Most Employees Claim to be Engaged, Only a Quarter Feel Productive



Employee Engagement Statistics

Despite a majority of US workers saying they are engaged in their workplace, only a quarter claim to be productive 90% of the time. The Wrike Employee Engagement Survey report points to the need for business to work on employee engagement. In it Wrike advises employers must be careful because low engagement could lead to a loss in productivity in the long term.



Employee Engagement Statistics

The report surveyed more than 5,000 employees in the U.S., UK, France, Germany and Australia. In it, the employee engagement statistics revealed that only 44% of U.S. employees feel ‘very engaged’ standing third following Germany (46%) and Australia (45%) respectively. British employees are rank as the least enthusiastic, with just 33% of respondents feeling ‘very engaged’. Only 2% of US employees admit to being ‘very disengaged’.

Over 60% of disengaged employees say they are productive less than 50% of the time. Nearly a quarter (22%) of disengaged employees say they are productive less than 10% of the time. By contrast, 56% of engaged employees are productive over 75% of the time.

This highlights the need for companies to draw parallels between engagement and productivity within their workforce. “A lot of organizations talk about the customer experience, but the employee experience is equally important,” says Andrew Filev, founder and CEO of Wrike.

Only 58% of businesses conduct regular surveys to measure employee engagement. Of these, a little more than half (51%) of employees believe companies are making changes because of the results of the surveys.

Engaging Your Employees

The report findings point to two types of long-term employee engagement tactics by employers. The first one offers promotions and new opportunities. And the second one stagnation, boredom, and the feeling of being undervalued.

The report shows that employee engagement statistics reveals that disengaged staff are clearly less productive. With 54% of disengaged employees reporting feeling disengaged at work for over a year, it is a big concern. Thirty-seven percent of those surveyed have been with their current employer for 10 or more years. If we look at only disengaged employees, it would amount to almost half of them (49%). This means that disengaged employees are 32% more likely to have been employed for 10 years on average.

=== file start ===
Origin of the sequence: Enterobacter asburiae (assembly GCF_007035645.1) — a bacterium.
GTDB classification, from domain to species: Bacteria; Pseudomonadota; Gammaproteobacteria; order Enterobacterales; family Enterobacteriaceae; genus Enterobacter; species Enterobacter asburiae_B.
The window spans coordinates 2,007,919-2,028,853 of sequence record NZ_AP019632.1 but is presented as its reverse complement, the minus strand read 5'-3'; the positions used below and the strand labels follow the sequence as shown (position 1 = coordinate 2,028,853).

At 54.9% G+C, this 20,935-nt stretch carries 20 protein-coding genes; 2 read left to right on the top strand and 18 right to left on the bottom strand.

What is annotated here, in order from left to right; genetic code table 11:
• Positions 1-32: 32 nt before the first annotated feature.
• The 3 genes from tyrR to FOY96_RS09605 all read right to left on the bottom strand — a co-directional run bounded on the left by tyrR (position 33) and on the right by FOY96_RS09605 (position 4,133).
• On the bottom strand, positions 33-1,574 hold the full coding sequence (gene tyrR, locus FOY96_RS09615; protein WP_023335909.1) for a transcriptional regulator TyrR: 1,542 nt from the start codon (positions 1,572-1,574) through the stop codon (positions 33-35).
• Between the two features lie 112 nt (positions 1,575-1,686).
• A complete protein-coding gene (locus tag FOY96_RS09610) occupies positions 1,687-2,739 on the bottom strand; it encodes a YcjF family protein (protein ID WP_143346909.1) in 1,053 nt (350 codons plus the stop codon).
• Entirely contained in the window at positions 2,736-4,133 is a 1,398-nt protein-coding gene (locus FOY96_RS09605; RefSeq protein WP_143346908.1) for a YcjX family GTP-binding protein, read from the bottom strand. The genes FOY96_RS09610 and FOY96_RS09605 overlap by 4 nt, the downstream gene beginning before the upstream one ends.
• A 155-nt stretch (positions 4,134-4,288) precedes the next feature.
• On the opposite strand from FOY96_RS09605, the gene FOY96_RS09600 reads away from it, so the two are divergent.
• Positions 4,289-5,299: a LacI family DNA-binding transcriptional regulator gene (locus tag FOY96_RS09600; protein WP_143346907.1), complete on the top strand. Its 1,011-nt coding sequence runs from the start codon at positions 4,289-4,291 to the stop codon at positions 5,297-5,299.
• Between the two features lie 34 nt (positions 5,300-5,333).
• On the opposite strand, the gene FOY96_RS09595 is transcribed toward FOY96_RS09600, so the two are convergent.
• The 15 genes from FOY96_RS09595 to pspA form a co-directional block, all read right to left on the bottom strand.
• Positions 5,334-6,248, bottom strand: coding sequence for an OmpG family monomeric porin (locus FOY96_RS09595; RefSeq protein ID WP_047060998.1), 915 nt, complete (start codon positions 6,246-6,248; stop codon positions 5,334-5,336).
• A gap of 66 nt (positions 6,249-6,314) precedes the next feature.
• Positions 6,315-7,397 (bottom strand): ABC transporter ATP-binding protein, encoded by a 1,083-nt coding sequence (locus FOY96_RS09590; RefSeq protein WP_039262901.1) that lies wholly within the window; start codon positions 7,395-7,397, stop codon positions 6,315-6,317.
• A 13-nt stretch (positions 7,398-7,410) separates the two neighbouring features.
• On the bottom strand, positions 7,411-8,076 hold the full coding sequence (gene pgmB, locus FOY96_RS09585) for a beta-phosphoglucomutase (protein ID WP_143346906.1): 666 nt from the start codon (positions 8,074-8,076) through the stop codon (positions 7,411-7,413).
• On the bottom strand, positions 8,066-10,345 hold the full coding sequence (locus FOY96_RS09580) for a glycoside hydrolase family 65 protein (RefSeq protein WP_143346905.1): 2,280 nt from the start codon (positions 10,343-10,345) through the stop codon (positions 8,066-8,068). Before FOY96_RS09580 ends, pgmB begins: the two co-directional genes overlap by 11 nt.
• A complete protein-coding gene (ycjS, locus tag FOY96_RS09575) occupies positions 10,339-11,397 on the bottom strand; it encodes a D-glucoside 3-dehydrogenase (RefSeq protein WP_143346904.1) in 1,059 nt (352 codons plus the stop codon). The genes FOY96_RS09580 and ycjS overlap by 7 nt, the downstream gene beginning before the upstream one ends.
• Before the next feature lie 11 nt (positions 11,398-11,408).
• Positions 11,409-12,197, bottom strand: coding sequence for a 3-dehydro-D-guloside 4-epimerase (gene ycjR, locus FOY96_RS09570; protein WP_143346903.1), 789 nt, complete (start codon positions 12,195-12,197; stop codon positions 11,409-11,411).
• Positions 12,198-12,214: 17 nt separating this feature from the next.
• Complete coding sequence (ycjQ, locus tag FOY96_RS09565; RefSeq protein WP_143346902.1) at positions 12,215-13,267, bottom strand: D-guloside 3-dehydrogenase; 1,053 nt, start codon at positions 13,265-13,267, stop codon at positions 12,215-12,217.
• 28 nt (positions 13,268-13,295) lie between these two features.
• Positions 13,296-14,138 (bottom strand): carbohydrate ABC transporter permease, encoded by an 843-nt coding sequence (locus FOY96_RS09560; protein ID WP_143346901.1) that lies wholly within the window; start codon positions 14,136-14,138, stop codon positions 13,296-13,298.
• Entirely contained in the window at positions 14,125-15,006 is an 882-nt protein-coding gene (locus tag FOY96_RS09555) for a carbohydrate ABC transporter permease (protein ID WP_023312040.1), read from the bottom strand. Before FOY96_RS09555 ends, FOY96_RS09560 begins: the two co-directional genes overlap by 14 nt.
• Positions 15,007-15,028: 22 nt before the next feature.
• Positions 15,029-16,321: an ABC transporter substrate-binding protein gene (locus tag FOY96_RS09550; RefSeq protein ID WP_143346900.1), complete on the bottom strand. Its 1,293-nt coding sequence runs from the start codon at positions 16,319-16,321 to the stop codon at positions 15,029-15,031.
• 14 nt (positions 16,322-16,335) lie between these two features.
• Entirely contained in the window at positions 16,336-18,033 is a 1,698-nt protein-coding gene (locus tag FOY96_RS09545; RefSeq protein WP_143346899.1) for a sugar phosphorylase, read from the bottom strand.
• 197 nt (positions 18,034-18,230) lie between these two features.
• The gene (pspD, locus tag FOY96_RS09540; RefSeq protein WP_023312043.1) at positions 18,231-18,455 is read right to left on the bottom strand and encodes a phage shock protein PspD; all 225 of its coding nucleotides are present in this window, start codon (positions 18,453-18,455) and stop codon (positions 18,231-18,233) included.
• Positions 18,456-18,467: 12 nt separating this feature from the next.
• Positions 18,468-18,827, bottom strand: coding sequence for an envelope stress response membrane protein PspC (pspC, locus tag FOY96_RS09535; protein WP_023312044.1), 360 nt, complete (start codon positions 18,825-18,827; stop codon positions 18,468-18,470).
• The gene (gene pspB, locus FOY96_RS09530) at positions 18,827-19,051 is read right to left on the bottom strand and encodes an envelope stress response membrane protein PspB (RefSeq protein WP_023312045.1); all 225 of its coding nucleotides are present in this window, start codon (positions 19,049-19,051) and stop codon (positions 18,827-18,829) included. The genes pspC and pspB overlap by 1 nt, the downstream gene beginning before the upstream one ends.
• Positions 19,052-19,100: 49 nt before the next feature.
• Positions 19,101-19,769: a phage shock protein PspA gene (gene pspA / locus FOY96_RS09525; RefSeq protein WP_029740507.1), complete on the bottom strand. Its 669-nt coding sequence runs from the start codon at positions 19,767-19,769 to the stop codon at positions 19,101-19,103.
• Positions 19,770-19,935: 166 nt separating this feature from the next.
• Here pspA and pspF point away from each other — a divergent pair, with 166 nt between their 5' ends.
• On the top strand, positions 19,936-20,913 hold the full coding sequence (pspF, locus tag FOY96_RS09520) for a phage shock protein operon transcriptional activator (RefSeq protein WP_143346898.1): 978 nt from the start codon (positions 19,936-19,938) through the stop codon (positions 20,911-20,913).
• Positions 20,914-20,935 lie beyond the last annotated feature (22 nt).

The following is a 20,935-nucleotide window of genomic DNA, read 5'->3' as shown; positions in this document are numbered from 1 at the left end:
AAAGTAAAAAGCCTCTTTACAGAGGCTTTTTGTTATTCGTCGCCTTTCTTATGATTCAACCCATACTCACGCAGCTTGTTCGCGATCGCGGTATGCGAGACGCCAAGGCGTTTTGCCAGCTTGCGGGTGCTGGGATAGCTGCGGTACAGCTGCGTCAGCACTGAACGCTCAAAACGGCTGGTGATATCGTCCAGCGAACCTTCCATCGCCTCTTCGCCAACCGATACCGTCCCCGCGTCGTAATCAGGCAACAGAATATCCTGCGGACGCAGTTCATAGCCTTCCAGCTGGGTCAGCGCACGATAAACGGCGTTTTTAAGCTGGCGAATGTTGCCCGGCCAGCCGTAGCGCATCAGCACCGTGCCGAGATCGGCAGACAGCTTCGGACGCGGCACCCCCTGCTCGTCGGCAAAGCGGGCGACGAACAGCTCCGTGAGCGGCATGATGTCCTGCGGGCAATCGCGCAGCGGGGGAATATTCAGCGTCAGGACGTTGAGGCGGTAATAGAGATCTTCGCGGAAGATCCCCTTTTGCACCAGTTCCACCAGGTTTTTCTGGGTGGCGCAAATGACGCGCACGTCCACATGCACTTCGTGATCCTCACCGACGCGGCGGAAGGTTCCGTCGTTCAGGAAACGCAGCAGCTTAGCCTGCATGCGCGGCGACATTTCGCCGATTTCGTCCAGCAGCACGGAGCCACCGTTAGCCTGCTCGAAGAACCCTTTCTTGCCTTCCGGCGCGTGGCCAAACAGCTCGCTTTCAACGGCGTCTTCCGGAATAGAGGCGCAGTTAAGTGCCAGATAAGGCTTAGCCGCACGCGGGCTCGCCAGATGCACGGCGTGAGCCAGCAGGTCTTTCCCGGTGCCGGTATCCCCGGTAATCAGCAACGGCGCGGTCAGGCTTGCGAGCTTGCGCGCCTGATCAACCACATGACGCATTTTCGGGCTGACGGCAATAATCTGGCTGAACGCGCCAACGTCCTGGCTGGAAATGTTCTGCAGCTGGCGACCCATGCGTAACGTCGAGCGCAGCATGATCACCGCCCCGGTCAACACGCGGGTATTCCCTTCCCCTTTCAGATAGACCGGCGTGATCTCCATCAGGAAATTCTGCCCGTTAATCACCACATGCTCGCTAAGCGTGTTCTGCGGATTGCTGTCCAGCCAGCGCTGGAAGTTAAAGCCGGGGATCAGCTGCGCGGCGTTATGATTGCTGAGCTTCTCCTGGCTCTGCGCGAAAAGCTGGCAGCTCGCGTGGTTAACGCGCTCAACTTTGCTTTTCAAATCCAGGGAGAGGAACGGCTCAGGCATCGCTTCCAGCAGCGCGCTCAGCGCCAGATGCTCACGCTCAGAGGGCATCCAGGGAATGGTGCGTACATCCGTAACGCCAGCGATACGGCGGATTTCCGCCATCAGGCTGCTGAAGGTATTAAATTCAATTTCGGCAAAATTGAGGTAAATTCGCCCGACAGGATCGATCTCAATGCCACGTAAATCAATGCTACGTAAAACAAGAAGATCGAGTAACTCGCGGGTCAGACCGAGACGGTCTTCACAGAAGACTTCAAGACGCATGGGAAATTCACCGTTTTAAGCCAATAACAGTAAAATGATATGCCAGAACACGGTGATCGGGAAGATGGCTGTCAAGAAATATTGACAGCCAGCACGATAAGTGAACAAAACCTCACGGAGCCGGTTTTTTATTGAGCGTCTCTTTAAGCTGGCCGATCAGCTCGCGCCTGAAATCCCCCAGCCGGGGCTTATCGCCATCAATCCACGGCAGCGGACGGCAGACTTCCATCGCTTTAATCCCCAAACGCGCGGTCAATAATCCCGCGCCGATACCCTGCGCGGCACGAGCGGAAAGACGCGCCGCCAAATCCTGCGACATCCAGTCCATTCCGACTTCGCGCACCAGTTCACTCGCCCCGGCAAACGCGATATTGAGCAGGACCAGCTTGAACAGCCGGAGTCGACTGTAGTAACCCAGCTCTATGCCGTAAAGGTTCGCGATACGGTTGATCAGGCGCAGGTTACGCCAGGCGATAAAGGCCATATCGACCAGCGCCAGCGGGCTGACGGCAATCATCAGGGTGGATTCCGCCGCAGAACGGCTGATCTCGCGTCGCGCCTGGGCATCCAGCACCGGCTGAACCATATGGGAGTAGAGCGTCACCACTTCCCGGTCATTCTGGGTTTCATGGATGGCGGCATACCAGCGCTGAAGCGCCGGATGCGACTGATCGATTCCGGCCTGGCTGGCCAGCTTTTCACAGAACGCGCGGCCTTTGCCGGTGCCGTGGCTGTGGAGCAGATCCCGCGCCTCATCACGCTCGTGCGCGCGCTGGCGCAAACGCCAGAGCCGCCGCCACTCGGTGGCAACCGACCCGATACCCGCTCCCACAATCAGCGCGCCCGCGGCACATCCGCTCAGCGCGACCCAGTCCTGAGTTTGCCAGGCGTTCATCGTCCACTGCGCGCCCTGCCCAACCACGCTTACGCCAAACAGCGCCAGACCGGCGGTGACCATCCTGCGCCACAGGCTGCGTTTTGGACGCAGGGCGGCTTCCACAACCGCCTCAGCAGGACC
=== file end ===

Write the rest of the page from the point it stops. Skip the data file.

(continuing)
The primary cause of disengagement is feeling the job workers do is undervalued or unrecognized at 43%. Not making enough money (35%) and not having a way to grow/improve their career skills (29%) are second and third respectively.

On the flip side, among those who feel engaged, 46 % say enjoying their role within the company is the biggest reason. Being able to collaborate well with colleagues (38%) understanding how their work fits into the wider business (29%) are also factors. Surprisingly, less than a quarter (23%) see fair compensation as a primary motivation for their engagement.

Managers also highlight effective team collaboration as being the most important factor for direct engagement (40%). Other influential factors for managers include work/life balance (39%); positive work culture (30%); recognizing accomplishment (28%) and having the right tools (25%).



Improving employment engagement

Nearly half (49%) of respondents cited higher pay or an improved job title could increase morale. While 28% say better work/life balance and greater recognition for their accomplishments can help improve their engagement.

Among U.S. employees (50%), the ability to work effectively from anywhere can improve their engagement level.  Getting the right tools to do the job is next. In fact, more than two in five claim their organization has put in place technology to streamlines workflows, communication and efficiencies. On the other hand, 18% believe their company still lags using slower and older tools like to-do lists, spreadsheets, meetings and emails.

The Value of Keeping Your Employees Engaged

Positive employee engagement is responsible for staff retention, productivity, profitability and customer satisfaction.

Engaged employees go the extra mile to contribute to the success of your organization. They make the extra effort, learn more and faster, and are more creative. This, in turn, helps businesses to deliver better performance and gain a competitive advantage.



An engaged workforce will concentrate on the goals of the business and on the results the employer expects from them. Empowering your employees gives them the feeling they really can contribute to the success of the company and they are fulfilling potential.

Businesses need to make employee engagement a key pillar of their overall HR policies. This is especially important in today’s highly competitive job market.

In the press release for the survey, Andrew Filev, founder and CEO at Wrike, addresses this very point. Filev says, “A lot of organizations talk about the customer experience, but the employee experience is equally important.”

Adding, “Most employees are engaged at work but still feel that their productivity is suffering because technology is creating barriers within their team rather than tearing them down. This trend is certainly concerning but also presents a huge opportunity for businesses to increase both engagement and productivity by unifying systems and empowering execution.”



Image: Depositphotos.com 2 Comments ▼


Samson Haileyesus



2 Reactions

  1. It is important to differentiate between activities that generate results and those that don’t.

    • Engagement is not the problem. The problem is more focus on talk and less focus on action. There is a feeling of getting things done when really nothing is done.

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